Griffey hadn't played since April 12 when he left in the middle of a game at Chicago with a hyperextended knee. He was later diagnosed with a strained tendon in the back of the knee and placed on the DL a few days later.
The decision for his return wasn't entirely Griffey's. General manager Wayne Krivsky, manager Jerry Narron and medical director Dr. Tim Kremchek all had input. Despite the potential hazards from a wet field after a full day of rain, the green light was still given.
"Everybody was concerned about that, but talking with doctors, Wayne and Griff, he wanted to play," said bench coach Bucky Dent, who filled in Thursday while Narron attended his daughter's college graduation in North Carolina. "Everybody said it was OK, so he's going to go."
Narron made out the Reds lineup on Wednesday night before leaving town. The manager was due to return during the game. Once the decision to activate Griffey was finalized, outfielder Chris Denorfia was optioned to Triple-A Louisville to make room on the roster.
"There were a couple of scenarios in case he didn't go that we talked about," Dent said. "Last night, we talked about the one if he was in there. That's the one I posted."
Griffey, who batted .258 with two homers and seven RBIs in eight games before his injury, has been eligible for activation since April 28. His status was originally believed to be day-to-day, but his recovery endured several delays.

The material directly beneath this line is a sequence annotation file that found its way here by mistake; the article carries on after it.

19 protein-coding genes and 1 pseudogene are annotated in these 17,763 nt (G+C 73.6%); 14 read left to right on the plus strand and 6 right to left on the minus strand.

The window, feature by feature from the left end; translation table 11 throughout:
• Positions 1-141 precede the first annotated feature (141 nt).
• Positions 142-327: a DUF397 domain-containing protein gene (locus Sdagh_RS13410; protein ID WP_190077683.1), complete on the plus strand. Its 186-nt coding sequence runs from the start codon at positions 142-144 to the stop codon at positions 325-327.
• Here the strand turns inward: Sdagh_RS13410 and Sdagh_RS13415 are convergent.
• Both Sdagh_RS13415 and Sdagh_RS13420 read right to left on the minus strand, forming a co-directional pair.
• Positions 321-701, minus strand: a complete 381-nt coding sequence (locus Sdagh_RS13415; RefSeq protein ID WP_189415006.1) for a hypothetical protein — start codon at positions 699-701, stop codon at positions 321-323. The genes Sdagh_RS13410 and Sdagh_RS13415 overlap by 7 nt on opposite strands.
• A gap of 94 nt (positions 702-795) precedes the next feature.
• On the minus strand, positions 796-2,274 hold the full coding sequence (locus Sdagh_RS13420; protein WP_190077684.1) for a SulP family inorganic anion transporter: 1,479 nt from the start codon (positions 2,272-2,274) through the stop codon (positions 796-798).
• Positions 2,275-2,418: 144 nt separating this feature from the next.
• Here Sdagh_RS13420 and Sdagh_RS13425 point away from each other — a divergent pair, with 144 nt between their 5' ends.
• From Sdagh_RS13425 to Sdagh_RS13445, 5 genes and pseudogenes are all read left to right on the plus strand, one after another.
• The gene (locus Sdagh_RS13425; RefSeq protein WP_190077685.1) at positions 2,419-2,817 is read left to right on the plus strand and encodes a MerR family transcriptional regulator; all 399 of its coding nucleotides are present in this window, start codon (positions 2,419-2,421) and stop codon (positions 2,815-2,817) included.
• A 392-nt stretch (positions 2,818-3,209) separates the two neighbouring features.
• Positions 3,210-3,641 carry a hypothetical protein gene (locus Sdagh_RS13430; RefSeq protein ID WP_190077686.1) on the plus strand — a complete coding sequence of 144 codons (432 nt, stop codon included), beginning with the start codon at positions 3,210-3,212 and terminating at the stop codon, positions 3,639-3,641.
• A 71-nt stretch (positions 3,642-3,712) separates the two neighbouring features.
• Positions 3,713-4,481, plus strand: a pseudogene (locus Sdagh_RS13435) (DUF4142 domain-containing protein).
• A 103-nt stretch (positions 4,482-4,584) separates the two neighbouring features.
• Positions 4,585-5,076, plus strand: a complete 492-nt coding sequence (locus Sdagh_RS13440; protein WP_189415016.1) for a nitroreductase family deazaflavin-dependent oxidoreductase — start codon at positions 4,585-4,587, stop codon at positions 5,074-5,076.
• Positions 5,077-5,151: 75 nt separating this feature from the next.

On Monday and Tuesday, the 36-year-old underwent the most rigorous running drills of his rehabilitation and showed he could run the bases and turn corners at full speed.
Griffey conceded his knee wouldn't have to be 100 percent to play.
"I'm going to play with some pain," Griffey said. "It's whether or not you can stand it."
Ranked 12th on the all-time list with 538 career home runs, various injuries have marred several of Griffey's seasons in Cincinnati. In 2002, he tore the patellar tendon in the same right knee and played just 70 games. An ankle injury limited him to 53 games in 2003 and a torn right hamstring kept him at 83 games in 2004 and put his career in jeopardy.
Rehabilitating from radical surgery that re-attached his hamstring to the bone, Griffey returned with a strong 2005. Playing 128 games, he batted .301 with 35 home runs and 92 RBIs and earned National League Comeback Player of the Year honors.
Healthy all winter, Griffey appeared poised to build on last season when he batted .524 with three home runs during the inaugural World Baseball Classic.
The Reds posted a 17-9 record during Griffey's absence and entered the night in first place in the National League Central. Griffey liked how his teammates responded while he was out.
"They don't give up," Griffey said. "Every day, they're pretty much the same. They don't get too high or too low. Everything is, 'Hey, we'll take what they give us.' When things happen not in our favor, they don't get too down. It's fun to watch."
Despite the Reds' recent success, the slugger's presence was still missed in the order.
"We need him in there," right fielder Austin Kearns said. "He brings things to the table no one else does. It'll help."